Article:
Note: The following feature article appeared in the Sept. 7 Stanford Gameday Magazine, which is available in Stanford Stadium.
Usua Amanam hasn’t dwelled on his game-saving interception in the Rose Bowl last season with 2:30 remaining, helping preserve Stanford’s 20-14 victory against Wisconsin. The fifth-year senior nickelback didn’t watch a replay until his graduation party.
“It was an awesome moment and something I’m always going to remember,” said Amanam, named the game’s Defensive MVP. “It’s difficult to articulate. I’ve only seen the TV copy of the video once when my dad showed it. It was pretty cool.”
Modest and unselfish, Amanam credits his coaches and teammates for putting him in the proper position to make a play.
“The call was right,” he said. “Coach (Derek) Mason (Willie Shaw Director of Defense) is a genius. It’s everything, guys getting pressure on the quarterback, us working as a secondary and working as one unit. Everyone influenced what happened on that play.”
Just the same, the 5-foot-10, 175-pound Amanam has a knack for making big plays. After redshirting in 2009, the former Bellarmine College Prep of San Jose star was used as a running back and kick returner his first year on The Farm. And with good reason. In high school, he rushed for 2,220 yards and 20 touchdowns as a junior, and 1,828 yards and 30 scores as a senior, earning numerous state player of the year honors.
Amanam became the team’s primary kickoff returner when Chris Owusu was injured. He averaged 21.4 yards on 15 returns, including a season-best 60-yarder against Wake Forest.
The following spring, David Shaw, the Bradford M. Freeman Director of Football, moved Amanam to defensive back and it has been his home ever since. Not that the transition was seamless.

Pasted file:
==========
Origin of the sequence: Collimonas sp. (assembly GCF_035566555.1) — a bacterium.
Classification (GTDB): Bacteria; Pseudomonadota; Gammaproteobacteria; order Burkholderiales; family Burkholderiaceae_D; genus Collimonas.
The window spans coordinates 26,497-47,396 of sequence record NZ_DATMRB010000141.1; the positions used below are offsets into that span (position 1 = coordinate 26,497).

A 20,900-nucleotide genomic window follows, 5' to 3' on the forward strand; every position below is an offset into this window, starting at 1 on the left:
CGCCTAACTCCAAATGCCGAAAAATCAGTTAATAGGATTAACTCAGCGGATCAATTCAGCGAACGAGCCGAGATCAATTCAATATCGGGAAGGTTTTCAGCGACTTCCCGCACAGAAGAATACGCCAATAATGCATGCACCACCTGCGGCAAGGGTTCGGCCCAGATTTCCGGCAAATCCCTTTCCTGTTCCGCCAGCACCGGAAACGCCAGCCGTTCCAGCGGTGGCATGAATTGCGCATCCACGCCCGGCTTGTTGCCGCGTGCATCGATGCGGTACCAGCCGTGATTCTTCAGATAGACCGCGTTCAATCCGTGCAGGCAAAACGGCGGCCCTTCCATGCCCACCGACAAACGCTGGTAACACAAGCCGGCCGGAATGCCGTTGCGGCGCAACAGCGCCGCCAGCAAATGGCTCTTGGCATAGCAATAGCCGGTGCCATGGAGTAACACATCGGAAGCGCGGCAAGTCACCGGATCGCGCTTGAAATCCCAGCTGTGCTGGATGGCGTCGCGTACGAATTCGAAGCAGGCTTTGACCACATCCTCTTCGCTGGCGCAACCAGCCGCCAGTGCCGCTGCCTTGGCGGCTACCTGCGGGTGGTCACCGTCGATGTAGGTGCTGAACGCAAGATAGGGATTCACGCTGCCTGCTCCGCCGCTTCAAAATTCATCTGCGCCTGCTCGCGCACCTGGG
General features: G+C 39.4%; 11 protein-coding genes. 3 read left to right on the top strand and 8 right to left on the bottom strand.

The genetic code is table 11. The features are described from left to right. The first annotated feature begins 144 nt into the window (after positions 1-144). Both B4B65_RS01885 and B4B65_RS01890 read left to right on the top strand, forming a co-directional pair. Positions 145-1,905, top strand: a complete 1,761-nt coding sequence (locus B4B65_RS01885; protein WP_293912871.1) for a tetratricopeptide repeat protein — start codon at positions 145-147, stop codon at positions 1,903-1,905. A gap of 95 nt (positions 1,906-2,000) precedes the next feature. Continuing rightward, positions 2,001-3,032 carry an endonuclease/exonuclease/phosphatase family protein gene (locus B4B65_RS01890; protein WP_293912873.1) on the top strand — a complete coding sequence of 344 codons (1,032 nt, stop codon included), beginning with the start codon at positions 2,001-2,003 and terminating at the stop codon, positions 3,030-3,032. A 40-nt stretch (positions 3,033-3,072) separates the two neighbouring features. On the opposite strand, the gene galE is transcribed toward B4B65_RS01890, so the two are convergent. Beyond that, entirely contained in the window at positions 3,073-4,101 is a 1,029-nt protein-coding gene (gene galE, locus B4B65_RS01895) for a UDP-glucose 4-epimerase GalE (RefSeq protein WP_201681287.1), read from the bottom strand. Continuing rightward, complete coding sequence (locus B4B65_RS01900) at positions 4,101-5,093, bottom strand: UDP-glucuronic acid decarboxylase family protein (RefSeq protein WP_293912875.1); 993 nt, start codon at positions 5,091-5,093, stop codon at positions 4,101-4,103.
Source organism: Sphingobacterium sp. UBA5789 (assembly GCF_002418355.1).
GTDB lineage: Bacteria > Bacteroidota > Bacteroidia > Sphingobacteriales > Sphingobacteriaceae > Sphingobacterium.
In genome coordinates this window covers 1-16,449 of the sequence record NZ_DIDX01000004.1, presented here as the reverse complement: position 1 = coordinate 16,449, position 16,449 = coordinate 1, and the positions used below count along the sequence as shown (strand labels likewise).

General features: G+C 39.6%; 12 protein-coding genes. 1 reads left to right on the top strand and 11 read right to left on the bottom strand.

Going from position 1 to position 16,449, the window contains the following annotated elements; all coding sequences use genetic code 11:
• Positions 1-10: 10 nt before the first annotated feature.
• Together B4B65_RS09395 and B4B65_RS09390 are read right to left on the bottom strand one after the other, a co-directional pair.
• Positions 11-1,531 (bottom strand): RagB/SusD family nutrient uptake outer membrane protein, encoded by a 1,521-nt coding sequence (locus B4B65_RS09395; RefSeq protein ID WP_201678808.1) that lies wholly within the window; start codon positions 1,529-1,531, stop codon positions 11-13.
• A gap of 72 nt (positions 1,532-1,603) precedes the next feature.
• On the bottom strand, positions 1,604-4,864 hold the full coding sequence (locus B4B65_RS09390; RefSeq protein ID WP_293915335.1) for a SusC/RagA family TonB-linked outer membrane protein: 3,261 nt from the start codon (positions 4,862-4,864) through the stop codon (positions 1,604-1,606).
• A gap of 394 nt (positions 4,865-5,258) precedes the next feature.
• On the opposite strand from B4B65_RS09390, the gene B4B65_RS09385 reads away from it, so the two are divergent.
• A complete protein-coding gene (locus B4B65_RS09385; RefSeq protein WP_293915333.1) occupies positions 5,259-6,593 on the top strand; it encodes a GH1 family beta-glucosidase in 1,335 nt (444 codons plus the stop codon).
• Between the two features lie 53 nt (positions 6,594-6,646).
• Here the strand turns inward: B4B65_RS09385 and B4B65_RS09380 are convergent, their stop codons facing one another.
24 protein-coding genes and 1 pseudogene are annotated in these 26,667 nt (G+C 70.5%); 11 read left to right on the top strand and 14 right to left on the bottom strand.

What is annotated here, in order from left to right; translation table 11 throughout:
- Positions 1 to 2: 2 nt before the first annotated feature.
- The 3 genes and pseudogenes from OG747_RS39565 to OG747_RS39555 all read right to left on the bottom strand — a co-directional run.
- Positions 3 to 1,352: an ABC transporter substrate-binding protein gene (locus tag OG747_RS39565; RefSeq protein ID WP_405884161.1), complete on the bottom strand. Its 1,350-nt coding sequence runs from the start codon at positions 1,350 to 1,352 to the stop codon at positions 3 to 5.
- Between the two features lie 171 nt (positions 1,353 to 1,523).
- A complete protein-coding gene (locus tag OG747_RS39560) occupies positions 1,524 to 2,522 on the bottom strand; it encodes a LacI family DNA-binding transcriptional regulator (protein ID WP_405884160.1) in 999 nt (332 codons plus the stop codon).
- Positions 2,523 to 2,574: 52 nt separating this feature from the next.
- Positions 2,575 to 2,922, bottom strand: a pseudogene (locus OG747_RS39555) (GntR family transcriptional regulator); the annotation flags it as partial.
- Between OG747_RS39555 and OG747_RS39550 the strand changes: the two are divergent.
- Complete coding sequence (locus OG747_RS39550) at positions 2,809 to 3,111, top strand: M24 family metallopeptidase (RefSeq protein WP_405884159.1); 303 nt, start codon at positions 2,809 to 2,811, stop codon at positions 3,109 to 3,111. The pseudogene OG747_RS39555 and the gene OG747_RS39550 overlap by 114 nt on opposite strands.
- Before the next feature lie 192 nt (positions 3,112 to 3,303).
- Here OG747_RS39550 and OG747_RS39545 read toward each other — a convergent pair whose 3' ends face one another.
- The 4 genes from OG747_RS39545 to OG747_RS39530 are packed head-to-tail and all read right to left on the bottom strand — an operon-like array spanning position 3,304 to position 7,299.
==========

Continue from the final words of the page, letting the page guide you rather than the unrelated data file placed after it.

“I played running back my entire life, so it came really natural,” said Amanam. “It was a very easy position for me to play. The hardest part in changing my mindset was trying to hit people versus trying not to get hit. It took some time.”
Shaw just had a sense he would be more valuable on defense.
“He was hesitant at first, but once he jumped in, he’s one of those guys that picks things up very quickly, is very smart, is a great communicator, and is seriously competitive,” Shaw said. “So he was able to master the art of being a nickelback and has made critical plays for us.”
Shaw has nothing but admiration for how well Amanam played his first year.
“As a young man, he helped us out on offense, did some kickoff and punt returns, and played on special teams,” he said. “He came in in some critical games against USC and carried the ball and did great. He carried the ball at Notre Dame and made some plays for us. He came out of the backfield and caught some balls, got some first downs, and scored a touchdown.”
In 2011, Amanam played in 13 games and began to get a feel for his new position. That experience paid off last year, especially in the season-opener against San Jose State. Making the most of his first collegiate start, he collected six tackles – four for loss – two sacks and recovered a fumble in the narrow 20-17 victory.
“We don’t win that game without him,” said Shaw. “He was everywhere. He’s not the biggest guy on the field but he’s a fighter. I wish we all played with his engine and fire every game.”
Amanam finished the season with seven pass breakups and a team-best three fumble recoveries, returning one 11 yards for a touchdown against UCLA. He also produced 10.5 tackles for loss and was picked all-Pac-12 honorable mention.
“It’s been an interesting journey,” said Amanam. “Last year was a lot easier in terms of football schematics. I was able to play a lot faster and really started to enjoy the game again because I knew what I was doing out there.”